Hitherto, several computer-aided signmaking systems employing computer-aided design (CAD) and computer-aided manufacturing and computer numerical control (CNC) based technology, have been developed and are presently available.
However, such signmaking systems and methods using CAD/CAM technology have been limited to the production of routed and cut-out type signs. In contrast, because of its nature, the art of carving traditional gold-leafed wood carved signs has remained in the field of art wherein wood carvers use only gouges, knives, chisels and hammers. Thus, it is now in order to briefly describe in the following paragraphs, these inherently limited CAD/CAM signmaking systems and methods.
Prior art computer-aided signmaking systems allow a signmaker to design two dimensional signage works on two-dimensional CAD systems, and to cut-out or route-in characters, shapes, designs and parts thereof so designed, using cutting tools moving under the guidance of a computer-aided machining system, which includes, a computerized numerically controlled (CNC) axially rotating routing tool. However, the cutting and routing functions achieved by the prior art CAD/CAM signmaking systems are limited in several significant ways.
In general, signage works formed into signboards by prior art CAD/CAM signmaking systems, are routed thereinto by operation of a routing tool moving in a single plane, with single pass operations. The outlines of the characters are formed by a rotating router tool bit moving in a plane, routing out uniform grooves in the signboard within the plane. Notably, the uniform grooves formed in the signboard, have the cross-sectional shape of the rotating tool bit performing the routing operation, and are identical along the entire lengths of the members of alphanumeric characters. In some cases, multiple passes of the routing tool along the character outlines is effected, often using tool bit offsetting, to provide desired finished edges, slightly modifying the original uniform groove so formed coextensively within a single plane. These routed signs bear little if any resemblance to, and lack the surface features of, traditional gold-leafed wood carved signs, the subject to which the present invention is directed.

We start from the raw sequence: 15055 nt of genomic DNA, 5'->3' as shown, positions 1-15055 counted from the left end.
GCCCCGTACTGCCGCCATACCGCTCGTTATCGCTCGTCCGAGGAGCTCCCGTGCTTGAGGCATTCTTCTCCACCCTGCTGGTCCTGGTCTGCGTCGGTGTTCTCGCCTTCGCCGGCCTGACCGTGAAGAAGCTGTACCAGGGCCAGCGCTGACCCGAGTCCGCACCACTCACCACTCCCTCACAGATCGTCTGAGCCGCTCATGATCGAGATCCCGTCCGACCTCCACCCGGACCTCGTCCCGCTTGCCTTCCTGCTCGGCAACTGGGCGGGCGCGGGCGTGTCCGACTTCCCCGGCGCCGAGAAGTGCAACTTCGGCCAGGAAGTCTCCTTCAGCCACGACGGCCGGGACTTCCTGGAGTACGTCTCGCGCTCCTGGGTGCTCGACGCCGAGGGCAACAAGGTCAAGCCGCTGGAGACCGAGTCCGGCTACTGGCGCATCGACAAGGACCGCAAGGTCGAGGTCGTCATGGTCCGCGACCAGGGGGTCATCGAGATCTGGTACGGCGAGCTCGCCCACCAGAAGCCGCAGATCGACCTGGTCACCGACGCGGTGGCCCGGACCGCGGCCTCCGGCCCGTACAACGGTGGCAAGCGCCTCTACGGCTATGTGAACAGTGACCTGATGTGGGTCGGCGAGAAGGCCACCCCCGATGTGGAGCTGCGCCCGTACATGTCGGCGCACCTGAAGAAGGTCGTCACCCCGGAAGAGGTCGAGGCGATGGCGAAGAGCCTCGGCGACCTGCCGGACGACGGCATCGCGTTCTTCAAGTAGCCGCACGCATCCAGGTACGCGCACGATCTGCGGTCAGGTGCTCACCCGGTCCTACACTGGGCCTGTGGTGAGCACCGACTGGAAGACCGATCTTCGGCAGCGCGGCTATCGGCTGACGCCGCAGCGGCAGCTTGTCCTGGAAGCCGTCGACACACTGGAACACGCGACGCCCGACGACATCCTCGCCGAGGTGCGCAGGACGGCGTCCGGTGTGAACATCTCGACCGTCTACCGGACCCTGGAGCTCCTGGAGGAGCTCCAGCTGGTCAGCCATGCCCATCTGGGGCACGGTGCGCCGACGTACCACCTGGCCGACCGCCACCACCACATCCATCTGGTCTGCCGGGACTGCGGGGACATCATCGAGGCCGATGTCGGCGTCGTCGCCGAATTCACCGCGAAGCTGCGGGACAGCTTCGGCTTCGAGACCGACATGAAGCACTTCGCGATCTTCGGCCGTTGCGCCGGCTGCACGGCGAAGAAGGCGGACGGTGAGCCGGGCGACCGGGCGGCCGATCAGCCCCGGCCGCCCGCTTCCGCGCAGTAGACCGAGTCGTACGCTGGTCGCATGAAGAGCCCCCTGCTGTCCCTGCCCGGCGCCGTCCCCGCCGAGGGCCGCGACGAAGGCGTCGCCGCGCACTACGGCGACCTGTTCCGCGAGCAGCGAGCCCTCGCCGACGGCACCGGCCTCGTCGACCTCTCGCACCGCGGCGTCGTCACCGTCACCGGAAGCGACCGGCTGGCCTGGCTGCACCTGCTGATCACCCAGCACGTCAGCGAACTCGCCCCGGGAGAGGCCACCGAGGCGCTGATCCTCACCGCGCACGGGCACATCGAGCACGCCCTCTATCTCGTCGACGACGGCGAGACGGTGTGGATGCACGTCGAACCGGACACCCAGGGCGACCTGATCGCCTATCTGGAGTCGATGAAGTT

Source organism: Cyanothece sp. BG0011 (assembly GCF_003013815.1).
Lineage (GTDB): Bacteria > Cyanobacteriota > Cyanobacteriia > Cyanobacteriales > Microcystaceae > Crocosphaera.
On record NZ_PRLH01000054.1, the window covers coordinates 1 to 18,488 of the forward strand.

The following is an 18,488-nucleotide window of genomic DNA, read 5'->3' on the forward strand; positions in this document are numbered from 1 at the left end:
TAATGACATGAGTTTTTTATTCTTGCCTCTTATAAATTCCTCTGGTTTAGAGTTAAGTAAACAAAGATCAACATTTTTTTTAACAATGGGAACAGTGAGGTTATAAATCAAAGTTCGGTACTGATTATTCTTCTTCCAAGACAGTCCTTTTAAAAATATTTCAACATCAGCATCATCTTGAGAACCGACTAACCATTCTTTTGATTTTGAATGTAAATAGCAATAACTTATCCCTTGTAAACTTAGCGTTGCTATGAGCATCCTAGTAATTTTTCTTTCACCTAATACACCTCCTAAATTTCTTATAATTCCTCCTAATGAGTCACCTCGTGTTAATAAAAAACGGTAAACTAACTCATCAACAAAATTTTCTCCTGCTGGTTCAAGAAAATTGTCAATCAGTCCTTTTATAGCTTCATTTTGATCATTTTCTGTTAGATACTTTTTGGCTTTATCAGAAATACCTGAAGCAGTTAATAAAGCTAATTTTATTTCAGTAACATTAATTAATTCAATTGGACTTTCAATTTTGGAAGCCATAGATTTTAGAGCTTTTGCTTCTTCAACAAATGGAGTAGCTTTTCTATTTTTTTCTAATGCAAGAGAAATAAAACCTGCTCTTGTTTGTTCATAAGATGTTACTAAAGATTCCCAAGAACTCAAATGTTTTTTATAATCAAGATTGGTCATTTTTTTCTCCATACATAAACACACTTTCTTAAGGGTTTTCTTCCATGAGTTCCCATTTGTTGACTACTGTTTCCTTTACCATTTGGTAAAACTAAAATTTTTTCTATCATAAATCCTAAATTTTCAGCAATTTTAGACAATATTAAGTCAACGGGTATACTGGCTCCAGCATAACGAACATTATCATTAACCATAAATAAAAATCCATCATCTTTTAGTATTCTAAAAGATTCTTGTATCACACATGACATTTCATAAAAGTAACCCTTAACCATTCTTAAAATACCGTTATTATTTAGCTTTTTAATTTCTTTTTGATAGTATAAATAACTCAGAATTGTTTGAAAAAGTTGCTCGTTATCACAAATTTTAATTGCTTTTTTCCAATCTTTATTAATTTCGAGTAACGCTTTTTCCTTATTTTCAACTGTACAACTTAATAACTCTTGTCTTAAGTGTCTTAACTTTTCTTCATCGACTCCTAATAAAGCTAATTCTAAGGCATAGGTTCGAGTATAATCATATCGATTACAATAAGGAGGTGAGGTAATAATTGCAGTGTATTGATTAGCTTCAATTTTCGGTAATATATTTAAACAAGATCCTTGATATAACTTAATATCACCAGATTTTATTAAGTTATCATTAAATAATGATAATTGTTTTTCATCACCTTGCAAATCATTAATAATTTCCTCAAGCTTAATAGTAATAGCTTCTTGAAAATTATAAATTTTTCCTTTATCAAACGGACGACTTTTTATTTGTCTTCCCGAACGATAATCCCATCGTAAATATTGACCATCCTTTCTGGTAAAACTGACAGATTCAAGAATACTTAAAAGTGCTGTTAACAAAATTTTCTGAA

One example of such prior art signmaking apparatus is described in the sales brochure for the "System 48 Plus" of Gerber Scientific Products, Inc. of Manchester, Conn., wherein a computer-aided signmaking system is disclosed. Specifically, the "System 48 Plus" signmaking system comprises a computer-aided manufacturing system which includes a gantry-type cutting machine which can cut or route-out letters up to 24" high, or stencil-cut sign faces for backlighting. The characters so formed from the system, are square cut or beveled, with an optional finish cut. Also, the system provides control for specifying the total depth of cut, and depth of each pass of the router head. (See pages 4.74-4.76, IV System Operation of Gerber Scientific Products' System 48 User's Manual, Document No. 599-020174, January 1986). However, while the "System 48 Plus" signmaking system allows an operator to make any number of passes from 0" to 2" inches deep for efficient routing and finer surface finishes, the system is incapable of carving into a signboard, a signage work comprising characters and designs having three-dimensional incised and/or relieved surfaces for which hand-crafted gold-leafed wood carved signs are noted. In particular, the Gerber "System 48 Plus" is limited to 21/2 axes of simultaneous cutting tool motion.